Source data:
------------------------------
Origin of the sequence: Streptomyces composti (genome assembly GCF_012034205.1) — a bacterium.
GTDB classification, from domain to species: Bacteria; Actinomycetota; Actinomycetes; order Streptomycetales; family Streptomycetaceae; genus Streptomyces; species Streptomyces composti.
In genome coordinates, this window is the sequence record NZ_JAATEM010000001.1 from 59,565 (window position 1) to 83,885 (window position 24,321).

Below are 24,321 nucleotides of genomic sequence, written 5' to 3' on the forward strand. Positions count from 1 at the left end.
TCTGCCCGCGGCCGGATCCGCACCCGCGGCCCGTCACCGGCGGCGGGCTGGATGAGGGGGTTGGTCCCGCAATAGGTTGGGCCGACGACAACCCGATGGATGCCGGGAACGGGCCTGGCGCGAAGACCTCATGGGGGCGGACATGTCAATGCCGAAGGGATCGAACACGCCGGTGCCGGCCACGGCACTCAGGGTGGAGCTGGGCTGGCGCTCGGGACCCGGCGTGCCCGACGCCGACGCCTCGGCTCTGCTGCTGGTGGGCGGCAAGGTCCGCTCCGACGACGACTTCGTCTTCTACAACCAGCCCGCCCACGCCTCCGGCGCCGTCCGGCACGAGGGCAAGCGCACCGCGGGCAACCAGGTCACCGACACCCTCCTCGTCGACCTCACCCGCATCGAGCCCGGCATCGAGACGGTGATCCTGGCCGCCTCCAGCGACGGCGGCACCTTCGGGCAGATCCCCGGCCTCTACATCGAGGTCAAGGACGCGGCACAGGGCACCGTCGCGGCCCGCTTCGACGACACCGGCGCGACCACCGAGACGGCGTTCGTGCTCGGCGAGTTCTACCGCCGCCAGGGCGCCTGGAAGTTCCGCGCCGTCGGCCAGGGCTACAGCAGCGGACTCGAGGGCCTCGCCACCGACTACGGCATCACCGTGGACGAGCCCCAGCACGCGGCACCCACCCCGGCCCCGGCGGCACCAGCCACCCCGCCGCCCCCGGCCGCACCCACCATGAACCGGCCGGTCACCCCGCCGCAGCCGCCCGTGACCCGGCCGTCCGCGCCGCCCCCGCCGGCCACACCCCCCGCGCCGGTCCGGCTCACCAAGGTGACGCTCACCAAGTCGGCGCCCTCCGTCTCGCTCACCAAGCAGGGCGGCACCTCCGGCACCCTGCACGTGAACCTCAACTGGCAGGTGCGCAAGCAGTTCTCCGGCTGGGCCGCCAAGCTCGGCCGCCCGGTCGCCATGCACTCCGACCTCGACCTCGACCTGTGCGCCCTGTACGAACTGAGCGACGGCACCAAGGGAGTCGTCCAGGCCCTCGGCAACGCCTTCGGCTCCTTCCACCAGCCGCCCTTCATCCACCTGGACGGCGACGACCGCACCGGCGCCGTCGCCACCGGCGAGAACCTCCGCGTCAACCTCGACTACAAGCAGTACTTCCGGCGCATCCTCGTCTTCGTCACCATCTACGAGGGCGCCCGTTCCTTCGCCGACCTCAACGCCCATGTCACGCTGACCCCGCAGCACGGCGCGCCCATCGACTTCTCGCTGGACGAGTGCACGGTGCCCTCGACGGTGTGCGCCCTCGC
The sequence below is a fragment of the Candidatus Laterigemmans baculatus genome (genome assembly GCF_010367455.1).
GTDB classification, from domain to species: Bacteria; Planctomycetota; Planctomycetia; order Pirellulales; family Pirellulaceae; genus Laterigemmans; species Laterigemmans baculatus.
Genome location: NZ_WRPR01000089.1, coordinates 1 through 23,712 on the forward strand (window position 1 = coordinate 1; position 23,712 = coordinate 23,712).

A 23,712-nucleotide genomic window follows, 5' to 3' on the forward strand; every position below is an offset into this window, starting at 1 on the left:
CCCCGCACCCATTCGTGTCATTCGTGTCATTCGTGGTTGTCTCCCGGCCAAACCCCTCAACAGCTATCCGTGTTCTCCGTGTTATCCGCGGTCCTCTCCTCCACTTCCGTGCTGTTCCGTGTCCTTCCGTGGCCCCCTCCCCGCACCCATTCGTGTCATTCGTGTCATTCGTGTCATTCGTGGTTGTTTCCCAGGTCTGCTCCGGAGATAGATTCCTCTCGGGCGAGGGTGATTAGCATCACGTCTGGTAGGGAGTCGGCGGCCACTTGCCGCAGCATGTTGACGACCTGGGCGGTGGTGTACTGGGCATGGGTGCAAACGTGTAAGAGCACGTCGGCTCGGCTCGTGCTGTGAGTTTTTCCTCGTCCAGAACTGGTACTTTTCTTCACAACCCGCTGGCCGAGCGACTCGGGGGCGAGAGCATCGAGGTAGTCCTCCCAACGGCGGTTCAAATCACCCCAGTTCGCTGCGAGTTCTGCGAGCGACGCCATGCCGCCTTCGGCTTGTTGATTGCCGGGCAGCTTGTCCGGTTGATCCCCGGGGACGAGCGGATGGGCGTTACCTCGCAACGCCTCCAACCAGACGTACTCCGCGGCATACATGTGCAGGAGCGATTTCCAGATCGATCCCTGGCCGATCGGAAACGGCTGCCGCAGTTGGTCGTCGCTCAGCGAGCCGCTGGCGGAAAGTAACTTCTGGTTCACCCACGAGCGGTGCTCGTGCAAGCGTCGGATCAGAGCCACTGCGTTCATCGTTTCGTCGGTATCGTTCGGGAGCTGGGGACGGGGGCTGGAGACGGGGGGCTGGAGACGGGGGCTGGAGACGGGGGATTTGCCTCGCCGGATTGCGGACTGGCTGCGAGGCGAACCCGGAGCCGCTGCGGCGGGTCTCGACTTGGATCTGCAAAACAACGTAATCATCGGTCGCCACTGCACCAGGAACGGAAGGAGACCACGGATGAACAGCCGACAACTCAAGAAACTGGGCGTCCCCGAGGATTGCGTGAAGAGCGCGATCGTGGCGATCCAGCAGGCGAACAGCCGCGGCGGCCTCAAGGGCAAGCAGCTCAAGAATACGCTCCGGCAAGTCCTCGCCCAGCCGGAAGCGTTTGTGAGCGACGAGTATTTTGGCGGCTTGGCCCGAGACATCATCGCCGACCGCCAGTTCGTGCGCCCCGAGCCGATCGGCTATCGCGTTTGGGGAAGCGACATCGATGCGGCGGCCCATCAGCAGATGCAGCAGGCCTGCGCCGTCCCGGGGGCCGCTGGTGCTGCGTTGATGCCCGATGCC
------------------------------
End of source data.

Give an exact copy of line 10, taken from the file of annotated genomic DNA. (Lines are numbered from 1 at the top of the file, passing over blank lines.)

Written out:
CCCCGCACCCATTCGTGTCATTCGTGTCATTCGTGGTTGTCTCCCGGCCAAACCCCTCAACAGCTATCCGTGTTCTCCGTGTTATCCGCGGTCCTCTCCTCCACTTCCGTGCTGTTCCGTGTCCTTCCGTGGCCCCCTCCCCGCACCCATTCGTGTCATTCGTGTCATTCGTGTCATTCGTGGTTGTTTCCCAGGTCTGCTCCGGAGATAGATTCCTCTCGGGCGAGGGTGATTAGCATCACGTCTGGTAGGGAGTCGGCGGCCACTTGCCGCAGCATGTTGACGACCTGGGCGGTGGTGTACTGGGCATGGGTGCAAACGTGTAAGAGCACGTCGGCTCGGCTCGTGCTGTGAGTTTTTCCTCGTCCAGAACTGGTACTTTTCTTCACAACCCGCTGGCCGAGCGACTCGGGGGCGAGAGCATCGAGGTAGTCCTCCCAACGGCGGTTCAAATCACCCCAGTTCGCTGCGAGTTCTGCGAGCGACGCCATGCCGCCTTCGGCTTGTTGATTGCCGGGCAGCTTGTCCGGTTGATCCCCGGGGACGAGCGGATGGGCGTTACCTCGCAACGCCTCCAACCAGACGTACTCCGCGGCATACATGTGCAGGAGCGATTTCCAGATCGATCCCTGGCCGATCGGAAACGGCTGCCGCAGTTGGTCGTCGCTCAGCGAGCCGCTGGCGGAAAGTAACTTCTGGTTCACCCACGAGCGGTGCTCGTGCAAGCGTCGGATCAGAGCCACTGCGTTCATCGTTTCGTCGGTATCGTTCGGGAGCTGGGGACGGGGGCTGGAGACGGGGGGCTGGAGACGGGGGCTGGAGACGGGGGATTTGCCTCGCCGGATTGCGGACTGGCTGCGAGGCGAACCCGGAGCCGCTGCGGCGGGTCTCGACTTGGATCTGCAAAACAACGTAATCATCGGTCGCCACTGCACCAGGAACGGAAGGAGACCACGGATGAACAGCCGACAACTCAAGAAACTGGGCGTCCCCGAGGATTGCGTGAAGAGCGCGATCGTGGCGATCCAGCAGGCGAACAGCCGCGGCGGCCTCAAGGGCAAGCAGCTCAAGAATACGCTCCGGCAAGTCCTCGCCCAGCCGGAAGCGTTTGTGAGCGACGAGTATTTTGGCGGCTTGGCCCGAGACATCATCGCCGACCGCCAGTTCGTGCGCCCCGAGCCGATCGGCTATCGCGTTTGGGGAAGCGACATCGATGCGGCGGCCCATCAGCAGATGCAGCAGGCCTGCGCCGTCCCGGGGGCCGCTGGTGCTGCGTTGATGCCCGATGCC